question was whether monks could legally impropriate churches
and tithes. Theobald answered by an exposition of the canon
law, citing from Jerome, Ambrose, and Pope Gregory the same
passages which afterwards appeared in the first part of the
Corpus Juris Canonici, the Decree as edited by Gratian, to
show that monks being dead to the world had no right to the
possessions of the clergy, or clerks, which had been given to
them for doing duty for the world. A monastery, he says,
is a place and prison of the damned, monks having damned
themselves here to avoid eternal damnation hereafter. If
monks have been allowed to become clerks and bishops, that
was not by ecclesiastical law but by a privilege, by special dis-
pensation "for want of clerks". A monk, answering this,
derides the "want of clerks". He asks whether there is
want of clerks at Rome, Milan, Paris, Rouen, Bayeux, York,
London, Salisbury, Lincoln? "Are there not monasteries
inhabited by clerks at Milan, Turin, Lyons, Rome, Rouen,
London, Salisbury, Lincoln, York?" meaning apparently
the cathedrals called minsters at those places a mere juggle
with words, though it is an ambiguity which has misled
historians from that time to this. Lastly he exclaims, " want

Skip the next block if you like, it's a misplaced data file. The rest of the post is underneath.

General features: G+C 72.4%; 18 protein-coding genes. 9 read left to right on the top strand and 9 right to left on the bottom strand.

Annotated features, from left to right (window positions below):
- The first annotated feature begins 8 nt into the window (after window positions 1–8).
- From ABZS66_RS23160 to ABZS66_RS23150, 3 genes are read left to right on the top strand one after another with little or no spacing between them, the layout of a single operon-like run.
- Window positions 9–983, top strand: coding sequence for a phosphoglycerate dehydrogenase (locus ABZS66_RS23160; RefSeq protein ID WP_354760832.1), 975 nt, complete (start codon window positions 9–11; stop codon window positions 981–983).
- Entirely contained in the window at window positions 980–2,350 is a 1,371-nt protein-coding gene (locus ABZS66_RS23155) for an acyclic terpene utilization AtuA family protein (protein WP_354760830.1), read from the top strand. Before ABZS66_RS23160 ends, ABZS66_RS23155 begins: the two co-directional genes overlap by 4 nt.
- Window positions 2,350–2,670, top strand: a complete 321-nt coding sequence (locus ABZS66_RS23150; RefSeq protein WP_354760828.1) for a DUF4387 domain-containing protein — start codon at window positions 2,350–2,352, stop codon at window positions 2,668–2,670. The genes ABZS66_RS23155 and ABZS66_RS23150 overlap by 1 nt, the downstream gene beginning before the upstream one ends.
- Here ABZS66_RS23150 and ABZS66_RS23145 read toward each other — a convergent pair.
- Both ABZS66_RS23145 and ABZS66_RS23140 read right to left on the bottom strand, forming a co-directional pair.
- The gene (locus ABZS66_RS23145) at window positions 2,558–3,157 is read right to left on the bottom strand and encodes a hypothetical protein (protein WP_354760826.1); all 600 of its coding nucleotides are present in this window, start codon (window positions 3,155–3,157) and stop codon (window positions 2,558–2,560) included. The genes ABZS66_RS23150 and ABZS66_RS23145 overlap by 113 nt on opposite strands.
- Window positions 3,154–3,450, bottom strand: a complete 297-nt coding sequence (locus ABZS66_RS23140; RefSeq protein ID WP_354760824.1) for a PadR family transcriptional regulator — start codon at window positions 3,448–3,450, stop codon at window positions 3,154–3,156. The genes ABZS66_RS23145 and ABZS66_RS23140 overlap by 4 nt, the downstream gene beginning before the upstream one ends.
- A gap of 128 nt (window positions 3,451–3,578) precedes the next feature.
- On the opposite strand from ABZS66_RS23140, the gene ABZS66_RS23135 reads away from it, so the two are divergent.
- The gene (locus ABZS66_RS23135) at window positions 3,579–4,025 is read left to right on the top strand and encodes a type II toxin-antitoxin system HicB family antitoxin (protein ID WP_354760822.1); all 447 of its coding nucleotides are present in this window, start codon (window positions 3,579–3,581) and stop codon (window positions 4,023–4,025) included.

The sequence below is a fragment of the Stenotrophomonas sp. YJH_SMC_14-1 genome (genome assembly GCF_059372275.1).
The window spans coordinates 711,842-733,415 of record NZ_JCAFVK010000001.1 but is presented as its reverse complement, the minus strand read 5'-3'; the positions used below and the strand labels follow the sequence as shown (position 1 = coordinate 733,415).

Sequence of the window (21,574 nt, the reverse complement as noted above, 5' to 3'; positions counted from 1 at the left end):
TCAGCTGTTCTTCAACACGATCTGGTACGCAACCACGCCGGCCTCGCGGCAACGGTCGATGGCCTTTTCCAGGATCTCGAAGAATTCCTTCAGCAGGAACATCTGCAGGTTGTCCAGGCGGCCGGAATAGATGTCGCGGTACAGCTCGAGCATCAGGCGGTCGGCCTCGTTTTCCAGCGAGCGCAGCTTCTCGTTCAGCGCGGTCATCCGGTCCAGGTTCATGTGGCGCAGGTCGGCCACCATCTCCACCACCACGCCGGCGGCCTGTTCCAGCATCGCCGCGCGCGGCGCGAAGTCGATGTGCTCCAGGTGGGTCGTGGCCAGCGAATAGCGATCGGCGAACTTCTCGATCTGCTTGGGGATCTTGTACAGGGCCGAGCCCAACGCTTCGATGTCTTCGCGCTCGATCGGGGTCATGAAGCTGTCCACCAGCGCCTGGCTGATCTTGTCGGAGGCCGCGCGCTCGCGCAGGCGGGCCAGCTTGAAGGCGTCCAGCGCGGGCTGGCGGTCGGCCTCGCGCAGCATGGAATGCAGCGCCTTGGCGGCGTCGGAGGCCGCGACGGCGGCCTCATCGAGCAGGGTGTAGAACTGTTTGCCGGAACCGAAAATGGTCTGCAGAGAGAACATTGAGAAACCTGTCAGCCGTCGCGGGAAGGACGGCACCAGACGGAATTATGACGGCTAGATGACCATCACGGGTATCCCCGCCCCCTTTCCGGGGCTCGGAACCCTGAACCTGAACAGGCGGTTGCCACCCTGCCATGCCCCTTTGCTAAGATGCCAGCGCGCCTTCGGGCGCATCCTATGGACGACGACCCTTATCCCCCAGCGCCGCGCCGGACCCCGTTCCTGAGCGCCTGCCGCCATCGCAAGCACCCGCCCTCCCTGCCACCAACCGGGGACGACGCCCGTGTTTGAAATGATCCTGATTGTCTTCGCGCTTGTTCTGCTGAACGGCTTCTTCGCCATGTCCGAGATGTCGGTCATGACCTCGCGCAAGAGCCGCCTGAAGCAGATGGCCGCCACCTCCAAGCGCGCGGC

of clerks when everywhere in the world are liberal masters,
who are also called clerks? You even, a nobody, are you
not said to teach (regere) 60 or 100 clerks, more or less, in the
guise of a master, to whom you have made yourself a grasping
word-monger, wickedly deceiving them as you are yourself
deceived ? For, to say nothing of other parts of the empire,
are there not throughout France and Germany, Normandy
and England, not only in cities and walled towns, but even
in villages as many learned schoolmasters as there are tax-
gatherers and magistrates ? where then is your want of clerks ? "


Nothing could more strikingly prove the ubiquity of schools
than this passage ; while its grudging testimony to the success
of Theobald himself as a teacher of classes of 60 to 100 is a
convincing proof that the Oxford school was flourishing.
One swallow does not make a summer, but it is a proof that
summer is nigh. After all, the number of schools which went to